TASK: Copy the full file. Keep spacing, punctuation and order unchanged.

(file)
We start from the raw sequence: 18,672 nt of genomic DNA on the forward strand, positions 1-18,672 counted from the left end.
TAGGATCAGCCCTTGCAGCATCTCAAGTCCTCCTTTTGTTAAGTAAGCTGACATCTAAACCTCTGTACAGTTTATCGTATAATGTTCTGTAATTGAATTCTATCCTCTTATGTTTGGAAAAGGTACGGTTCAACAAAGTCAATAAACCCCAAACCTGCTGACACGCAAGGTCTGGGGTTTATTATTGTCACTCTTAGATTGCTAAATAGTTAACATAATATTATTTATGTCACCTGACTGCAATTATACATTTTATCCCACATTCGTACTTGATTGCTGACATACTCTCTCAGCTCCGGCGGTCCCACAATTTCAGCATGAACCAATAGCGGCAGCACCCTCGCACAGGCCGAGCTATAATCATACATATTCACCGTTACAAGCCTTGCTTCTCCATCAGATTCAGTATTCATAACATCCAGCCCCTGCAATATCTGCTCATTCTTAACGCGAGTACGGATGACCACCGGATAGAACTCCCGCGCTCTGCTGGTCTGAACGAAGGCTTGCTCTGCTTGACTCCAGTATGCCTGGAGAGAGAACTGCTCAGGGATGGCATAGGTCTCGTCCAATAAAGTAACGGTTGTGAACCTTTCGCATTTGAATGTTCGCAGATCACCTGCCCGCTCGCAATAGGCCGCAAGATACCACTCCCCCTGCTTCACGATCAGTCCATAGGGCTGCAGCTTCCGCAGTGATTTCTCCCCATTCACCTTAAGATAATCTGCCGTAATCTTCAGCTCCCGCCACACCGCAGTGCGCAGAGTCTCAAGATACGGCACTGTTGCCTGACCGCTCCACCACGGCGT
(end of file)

We start from the raw sequence: 18,672 nt of genomic DNA on the forward strand, positions 1-18,672 counted from the left end.
TAGGATCAGCCCTTGCAGCATCTCAAGTCCTCCTTTTGTTAAGTAAGCTGACATCTAAACCTCTGTACAGTTTATCGTATAATGTTCTGTAATTGAATTCTATCCTCTTATGTTTGGAAAAGGTACGGTTCAACAAAGTCAATAAACCCCAAACCTGCTGACACGCAAGGTCTGGGGTTTATTATTGTCACTCTTAGATTGCTAAATAGTTAACATAATATTATTTATGTCACCTGACTGCAATTATACATTTTATCCCACATTCGTACTTGATTGCTGACATACTCTCTCAGCTCCGGCGGTCCCACAATTTCAGCATGAACCAATAGCGGCAGCACCCTCGCACAGGCCGAGCTATAATCATACATATTCACCGTTACAAGCCTTGCTTCTCCATCAGATTCAGTATTCATAACATCCAGCCCCTGCAATATCTGCTCATTCTTAACGCGAGTACGGATGACCACCGGATAGAACTCCCGCGCTCTGCTGGTCTGAACGAAGGCTTGCTCTGCTTGACTCCAGTATGCCTGGAGAGAGAACTGCTCAGGGATGGCATAGGTCTCGTCCAATAAAGTAACGGTTGTGAACCTTTCGCATTTGAATGTTCGCAGATCACCTGCCCGCTCGCAATAGGCCGCAAGATACCACTCCCCCTGCTTCACGATCAGTCCATAGGGCTGCAGCTTCCGCAGTGATTTCTCCCCATTCACCTTAAGATAATCTGCCGTAATCTTCAGCTCCCGCCACACCGCAGTGCGCAGAGTCTCAAGATACGGCACTGTTGCCTGACCGCTCCACCACGGCGT